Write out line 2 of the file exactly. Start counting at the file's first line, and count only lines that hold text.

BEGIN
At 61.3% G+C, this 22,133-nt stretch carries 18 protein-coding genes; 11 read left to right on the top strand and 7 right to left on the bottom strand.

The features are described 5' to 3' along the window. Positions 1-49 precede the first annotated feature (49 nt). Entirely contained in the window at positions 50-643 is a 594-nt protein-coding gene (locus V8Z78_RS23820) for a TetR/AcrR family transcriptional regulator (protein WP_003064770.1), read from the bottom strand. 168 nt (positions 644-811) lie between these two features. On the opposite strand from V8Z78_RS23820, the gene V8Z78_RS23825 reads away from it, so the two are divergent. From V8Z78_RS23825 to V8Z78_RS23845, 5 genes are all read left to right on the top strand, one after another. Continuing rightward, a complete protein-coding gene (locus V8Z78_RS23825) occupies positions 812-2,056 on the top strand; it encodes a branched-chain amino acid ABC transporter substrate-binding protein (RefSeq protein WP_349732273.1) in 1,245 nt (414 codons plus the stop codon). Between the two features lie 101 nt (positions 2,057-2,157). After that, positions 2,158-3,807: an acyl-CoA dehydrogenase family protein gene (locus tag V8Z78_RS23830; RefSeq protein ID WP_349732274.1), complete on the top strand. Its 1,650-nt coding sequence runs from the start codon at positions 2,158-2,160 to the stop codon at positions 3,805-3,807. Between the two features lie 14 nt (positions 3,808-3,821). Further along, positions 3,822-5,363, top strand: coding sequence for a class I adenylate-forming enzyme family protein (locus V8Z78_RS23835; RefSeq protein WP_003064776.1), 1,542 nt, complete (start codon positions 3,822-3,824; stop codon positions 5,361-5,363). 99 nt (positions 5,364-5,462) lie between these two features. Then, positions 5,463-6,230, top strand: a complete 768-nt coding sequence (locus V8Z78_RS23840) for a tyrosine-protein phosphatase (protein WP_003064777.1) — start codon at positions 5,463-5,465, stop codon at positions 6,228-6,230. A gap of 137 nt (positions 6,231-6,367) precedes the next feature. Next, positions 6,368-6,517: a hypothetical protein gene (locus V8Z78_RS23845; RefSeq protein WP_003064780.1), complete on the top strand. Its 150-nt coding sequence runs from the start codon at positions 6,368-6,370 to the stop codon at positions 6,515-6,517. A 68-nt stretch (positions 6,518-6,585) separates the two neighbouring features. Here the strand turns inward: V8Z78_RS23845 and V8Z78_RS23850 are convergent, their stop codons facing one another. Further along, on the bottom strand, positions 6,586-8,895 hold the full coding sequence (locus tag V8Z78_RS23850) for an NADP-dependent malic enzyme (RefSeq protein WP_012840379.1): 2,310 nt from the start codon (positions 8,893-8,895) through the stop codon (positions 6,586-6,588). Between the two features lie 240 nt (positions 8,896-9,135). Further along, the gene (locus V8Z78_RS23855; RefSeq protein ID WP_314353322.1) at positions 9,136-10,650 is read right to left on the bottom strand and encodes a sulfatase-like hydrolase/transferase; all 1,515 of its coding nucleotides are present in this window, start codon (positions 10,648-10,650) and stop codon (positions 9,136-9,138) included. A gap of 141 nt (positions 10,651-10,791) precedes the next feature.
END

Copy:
The features are described 5' to 3' along the window. Positions 1-49 precede the first annotated feature (49 nt). Entirely contained in the window at positions 50-643 is a 594-nt protein-coding gene (locus V8Z78_RS23820) for a TetR/AcrR family transcriptional regulator (protein WP_003064770.1), read from the bottom strand. 168 nt (positions 644-811) lie between these two features. On the opposite strand from V8Z78_RS23820, the gene V8Z78_RS23825 reads away from it, so the two are divergent. From V8Z78_RS23825 to V8Z78_RS23845, 5 genes are all read left to right on the top strand, one after another. Continuing rightward, a complete protein-coding gene (locus V8Z78_RS23825) occupies positions 812-2,056 on the top strand; it encodes a branched-chain amino acid ABC transporter substrate-binding protein (RefSeq protein WP_349732273.1) in 1,245 nt (414 codons plus the stop codon). Between the two features lie 101 nt (positions 2,057-2,157). After that, positions 2,158-3,807: an acyl-CoA dehydrogenase family protein gene (locus tag V8Z78_RS23830; RefSeq protein ID WP_349732274.1), complete on the top strand. Its 1,650-nt coding sequence runs from the start codon at positions 2,158-2,160 to the stop codon at positions 3,805-3,807. Between the two features lie 14 nt (positions 3,808-3,821). Further along, positions 3,822-5,363, top strand: coding sequence for a class I adenylate-forming enzyme family protein (locus V8Z78_RS23835; RefSeq protein WP_003064776.1), 1,542 nt, complete (start codon positions 3,822-3,824; stop codon positions 5,361-5,363). 99 nt (positions 5,364-5,462) lie between these two features. Then, positions 5,463-6,230, top strand: a complete 768-nt coding sequence (locus V8Z78_RS23840) for a tyrosine-protein phosphatase (protein WP_003064777.1) — start codon at positions 5,463-5,465, stop codon at positions 6,228-6,230. A gap of 137 nt (positions 6,231-6,367) precedes the next feature. Next, positions 6,368-6,517: a hypothetical protein gene (locus V8Z78_RS23845; RefSeq protein WP_003064780.1), complete on the top strand. Its 150-nt coding sequence runs from the start codon at positions 6,368-6,370 to the stop codon at positions 6,515-6,517. A 68-nt stretch (positions 6,518-6,585) separates the two neighbouring features. Here the strand turns inward: V8Z78_RS23845 and V8Z78_RS23850 are convergent, their stop codons facing one another. Further along, on the bottom strand, positions 6,586-8,895 hold the full coding sequence (locus tag V8Z78_RS23850) for an NADP-dependent malic enzyme (RefSeq protein WP_012840379.1): 2,310 nt from the start codon (positions 8,893-8,895) through the stop codon (positions 6,586-6,588). Between the two features lie 240 nt (positions 8,896-9,135). Further along, the gene (locus V8Z78_RS23855; RefSeq protein ID WP_314353322.1) at positions 9,136-10,650 is read right to left on the bottom strand and encodes a sulfatase-like hydrolase/transferase; all 1,515 of its coding nucleotides are present in this window, start codon (positions 10,648-10,650) and stop codon (positions 9,136-9,138) included. A gap of 141 nt (positions 10,651-10,791) precedes the next feature.